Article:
I was struggling for a while to create a fast solution to search through tens of thousands of files (30.000 to 60.000 files) and I tried different approaches until I found what I believe is the faster way to do it.

I will name the different techniques I used for it and I will conclude with the fast solution.


Using PHP with DirectoryIterator

By using DirectoryIterator in combination with file_get_contents and strpos.

public function searchDirectoryIterator($path, $string){
    $dir = new DirectoryIterator($path);
    $files = array();

    $totalFiles = 0;
    $cont = 0;
    foreach ($dir as $file){
        if (!$file->isDot()){
            $content = file_get_contents($file->getPathname());
            if (strpos($content, $string) !== false) {
                $files[$file->getMTime()] = $file->getBasename();


    return array('files' => $files, 'totalFiles' => $cont);

I improved this version by using AJAX and calling the function asynchronously to read groups of 1.000 files so I could saw a progress bar. I also cached the list of documents in the path returned by DirectoryIterator.

It was quite slow. It could take 5-10 minutes or even more. The 2nd time it was run it was faster. I guess because Windows (or PHP) cached somehow the files content or something similar.

Using PHP with readdir

public function method3($path, $string, $limitFrom, $limitTo){
    $files = array();

    $cont = 0;

    if ($handle = opendir($path)) {
        while (false !== ($entry = readdir($handle))) {
            if ($entry != "." && $entry != "..") {
                $content = file_get_contents($path.$entry);
                if (strpos($content, $string) !== false) {
                    $files[] = $path.$entry;

    return array('files' => $files, 'totalFiles' => $cont);

No diference with the DirectoryIterator option in terms of speed.

Using Windows Batch Scripting

I though it could be faster than with PHP as it deals directly with the OS instructions. I created a file which I called “search.bat” with the following content:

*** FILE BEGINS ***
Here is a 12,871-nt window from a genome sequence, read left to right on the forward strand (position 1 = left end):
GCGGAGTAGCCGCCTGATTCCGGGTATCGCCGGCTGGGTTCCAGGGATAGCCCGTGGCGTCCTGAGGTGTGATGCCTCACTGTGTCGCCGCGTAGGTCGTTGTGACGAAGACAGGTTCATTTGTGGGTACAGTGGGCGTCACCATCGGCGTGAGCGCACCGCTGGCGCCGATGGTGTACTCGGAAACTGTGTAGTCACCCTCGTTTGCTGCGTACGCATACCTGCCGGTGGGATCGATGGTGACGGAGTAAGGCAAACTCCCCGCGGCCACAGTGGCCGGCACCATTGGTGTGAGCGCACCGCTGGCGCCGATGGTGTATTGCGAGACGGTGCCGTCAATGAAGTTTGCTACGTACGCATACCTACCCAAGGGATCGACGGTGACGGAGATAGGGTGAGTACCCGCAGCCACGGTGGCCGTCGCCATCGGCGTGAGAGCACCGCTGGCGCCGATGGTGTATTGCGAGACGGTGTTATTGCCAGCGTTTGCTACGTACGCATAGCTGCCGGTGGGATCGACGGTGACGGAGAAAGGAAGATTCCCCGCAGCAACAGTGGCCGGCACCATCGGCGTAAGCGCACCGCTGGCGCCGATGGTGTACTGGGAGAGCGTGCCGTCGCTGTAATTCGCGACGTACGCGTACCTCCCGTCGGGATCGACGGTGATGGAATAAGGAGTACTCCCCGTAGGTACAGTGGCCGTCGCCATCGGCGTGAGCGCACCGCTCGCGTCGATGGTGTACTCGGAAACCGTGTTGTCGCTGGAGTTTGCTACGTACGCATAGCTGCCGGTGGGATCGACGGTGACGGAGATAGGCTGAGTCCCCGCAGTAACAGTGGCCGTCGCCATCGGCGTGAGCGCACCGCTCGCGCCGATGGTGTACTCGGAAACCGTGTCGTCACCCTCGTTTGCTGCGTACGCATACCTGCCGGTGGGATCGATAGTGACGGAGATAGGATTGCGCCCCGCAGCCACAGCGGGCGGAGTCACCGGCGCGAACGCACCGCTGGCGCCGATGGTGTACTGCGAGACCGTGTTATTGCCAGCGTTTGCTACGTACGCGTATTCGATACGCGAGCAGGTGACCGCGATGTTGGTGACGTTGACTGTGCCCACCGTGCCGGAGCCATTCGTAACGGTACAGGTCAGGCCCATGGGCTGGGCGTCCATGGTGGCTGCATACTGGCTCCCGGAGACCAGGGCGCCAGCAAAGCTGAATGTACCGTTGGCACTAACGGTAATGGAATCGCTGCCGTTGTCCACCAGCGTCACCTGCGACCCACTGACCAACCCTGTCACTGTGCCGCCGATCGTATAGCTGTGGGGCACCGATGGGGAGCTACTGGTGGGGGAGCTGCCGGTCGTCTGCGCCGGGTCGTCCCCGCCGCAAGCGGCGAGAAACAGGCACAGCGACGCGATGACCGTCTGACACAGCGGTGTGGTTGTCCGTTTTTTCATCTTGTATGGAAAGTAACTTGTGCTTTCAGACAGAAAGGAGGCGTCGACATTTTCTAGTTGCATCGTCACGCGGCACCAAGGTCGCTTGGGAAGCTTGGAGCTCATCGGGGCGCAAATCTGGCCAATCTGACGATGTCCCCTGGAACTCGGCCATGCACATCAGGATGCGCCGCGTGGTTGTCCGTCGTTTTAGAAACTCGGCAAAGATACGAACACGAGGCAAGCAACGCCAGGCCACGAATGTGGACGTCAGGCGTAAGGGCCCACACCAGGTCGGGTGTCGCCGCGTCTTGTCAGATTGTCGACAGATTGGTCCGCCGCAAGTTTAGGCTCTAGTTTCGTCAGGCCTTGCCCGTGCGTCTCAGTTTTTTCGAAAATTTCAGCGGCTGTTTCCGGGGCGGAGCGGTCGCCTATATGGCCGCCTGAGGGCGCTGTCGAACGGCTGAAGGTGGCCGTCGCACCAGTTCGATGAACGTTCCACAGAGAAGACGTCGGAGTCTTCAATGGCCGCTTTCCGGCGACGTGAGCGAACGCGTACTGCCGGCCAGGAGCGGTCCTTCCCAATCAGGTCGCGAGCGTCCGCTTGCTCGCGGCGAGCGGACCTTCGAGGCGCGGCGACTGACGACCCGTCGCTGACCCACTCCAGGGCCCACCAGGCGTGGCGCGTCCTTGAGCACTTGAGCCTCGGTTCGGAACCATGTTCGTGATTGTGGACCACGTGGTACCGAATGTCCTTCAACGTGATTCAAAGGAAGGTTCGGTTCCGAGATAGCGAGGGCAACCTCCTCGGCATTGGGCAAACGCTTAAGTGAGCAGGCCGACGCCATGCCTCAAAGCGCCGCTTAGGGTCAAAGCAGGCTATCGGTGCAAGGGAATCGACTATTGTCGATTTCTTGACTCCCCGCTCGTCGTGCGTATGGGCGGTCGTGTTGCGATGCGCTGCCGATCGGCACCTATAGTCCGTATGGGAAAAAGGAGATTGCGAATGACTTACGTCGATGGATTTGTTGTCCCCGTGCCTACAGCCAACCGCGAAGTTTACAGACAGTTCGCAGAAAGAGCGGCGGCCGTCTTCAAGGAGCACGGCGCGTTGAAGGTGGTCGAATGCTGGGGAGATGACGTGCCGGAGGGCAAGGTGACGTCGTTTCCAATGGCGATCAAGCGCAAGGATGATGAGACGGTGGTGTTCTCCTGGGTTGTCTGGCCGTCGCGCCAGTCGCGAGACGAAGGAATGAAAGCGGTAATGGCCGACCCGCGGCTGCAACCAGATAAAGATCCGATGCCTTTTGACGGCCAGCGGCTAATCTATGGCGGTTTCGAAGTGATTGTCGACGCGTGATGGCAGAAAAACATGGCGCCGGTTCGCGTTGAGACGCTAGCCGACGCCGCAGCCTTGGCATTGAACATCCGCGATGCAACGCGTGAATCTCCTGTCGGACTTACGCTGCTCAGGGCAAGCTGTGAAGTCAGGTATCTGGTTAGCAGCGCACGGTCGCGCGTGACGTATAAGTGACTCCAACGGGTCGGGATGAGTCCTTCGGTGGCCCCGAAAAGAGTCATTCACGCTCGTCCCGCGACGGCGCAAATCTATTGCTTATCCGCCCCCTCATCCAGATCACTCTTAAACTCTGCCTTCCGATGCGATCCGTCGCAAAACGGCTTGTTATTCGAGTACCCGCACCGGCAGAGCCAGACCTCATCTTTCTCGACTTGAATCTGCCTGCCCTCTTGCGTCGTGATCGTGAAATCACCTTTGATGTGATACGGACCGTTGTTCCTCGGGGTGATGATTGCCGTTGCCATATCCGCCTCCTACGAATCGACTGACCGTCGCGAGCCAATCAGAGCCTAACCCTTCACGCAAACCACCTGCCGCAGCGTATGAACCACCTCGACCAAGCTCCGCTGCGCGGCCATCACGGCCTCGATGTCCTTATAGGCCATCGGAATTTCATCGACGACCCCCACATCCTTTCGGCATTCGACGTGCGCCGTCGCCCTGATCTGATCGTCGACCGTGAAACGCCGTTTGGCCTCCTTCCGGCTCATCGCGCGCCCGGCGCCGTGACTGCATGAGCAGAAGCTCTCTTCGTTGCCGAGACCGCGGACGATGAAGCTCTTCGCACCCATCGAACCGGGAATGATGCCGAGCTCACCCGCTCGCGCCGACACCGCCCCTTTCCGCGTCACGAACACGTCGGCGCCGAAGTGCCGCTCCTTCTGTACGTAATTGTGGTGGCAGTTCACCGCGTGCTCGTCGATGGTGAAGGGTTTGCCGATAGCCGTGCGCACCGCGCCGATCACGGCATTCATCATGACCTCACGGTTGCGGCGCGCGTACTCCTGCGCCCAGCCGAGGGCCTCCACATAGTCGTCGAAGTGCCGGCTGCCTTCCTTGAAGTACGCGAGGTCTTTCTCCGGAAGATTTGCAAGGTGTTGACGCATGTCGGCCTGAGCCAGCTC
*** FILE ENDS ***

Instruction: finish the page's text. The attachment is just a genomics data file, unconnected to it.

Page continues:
@echo off
pushd "%1"
findstr /m /C:%2 *

I got the results from PHP by using exec:

public function batchSearch($path, $string){
    $searchScript = public_path().'/files/search.bat';

    exec('cmd /c '.$searchScript.' '.$path.' "'.$string.'"', $result);

    return $result;

It was faster the 2nd time it was run as well. Not fast enough tough. Quite similar to the PHP DirectoryIterator solution. Also, this option offered less possibilities in terms of getting more information from the files such as the modified date or filtering by date… etc.

Using Windows Search Indexer with PHP COM

This is where the magic come true. There’s an option in Windows to enable the indexing of files. Once you do it, you will see in the control panel a new option called “Indexing Options”. There you can add the content you want windows to index. This way the search over the files contained in the indexed folders will get reduced considerably.


Depending on the content to index it can take hours. (Better to wait now than in execution time! )

To access the Windows Search Indexer with PHP, we have to use the PHP COM Class together with ADODB. To make use of COM you should make sure your version of PHP contains the file php_com_dotnet.dll in the extensions folder and that you are including it in the php.ini file.

Here’s what we need:

public function com($path, $string){
    $conn = new COM("ADODB.Connection") or die("Cannot start ADO");
    $recordset = new COM("ADODB.Recordset");

    //setting the limit for the query
    $recordset->MaxRecords = 150;

    $conn->Open("Provider=Search.CollatorDSO;Extended Properties='Application=Windows';");

    //creating the query against windows search indexer database.
    //we specify the path and the string we are looking for
    $recordset->Open("SELECT System.ItemName, System.DateModified FROM  SYSTEMINDEX  WHERE DIRECTORY='".$path."' AND CONTAINS('".$string."') ORDER BY System.DateModified DESC", $conn);

    $files = array();
    while(!$recordset->EOF) {
        $filename = $recordset->Fields->Item("System.ItemName")->value;

        //obtaining the date and formatting it.
        $date = $recordset->Fields->Item("System.DateModified")->Value;
        $timestamp = variant_date_to_timestamp($date);

        //getting the filename and the modified date
        $files[]=  array('filename' => $filename,  'date' => date('d-M-Y H:i:s', $timestamp));


    return $files;

By using microtime I could measure the speed of the script and I got results of 0,004 - 0,019 seconds looking for a string through 50.000 files. Isn’t it amazing? :)

I really wanted to post it here as I couldn’t find PHP solution for this problem anywhere else. I hope this can help someone in a close future if they have to deal with Windows and PHP together as I have to.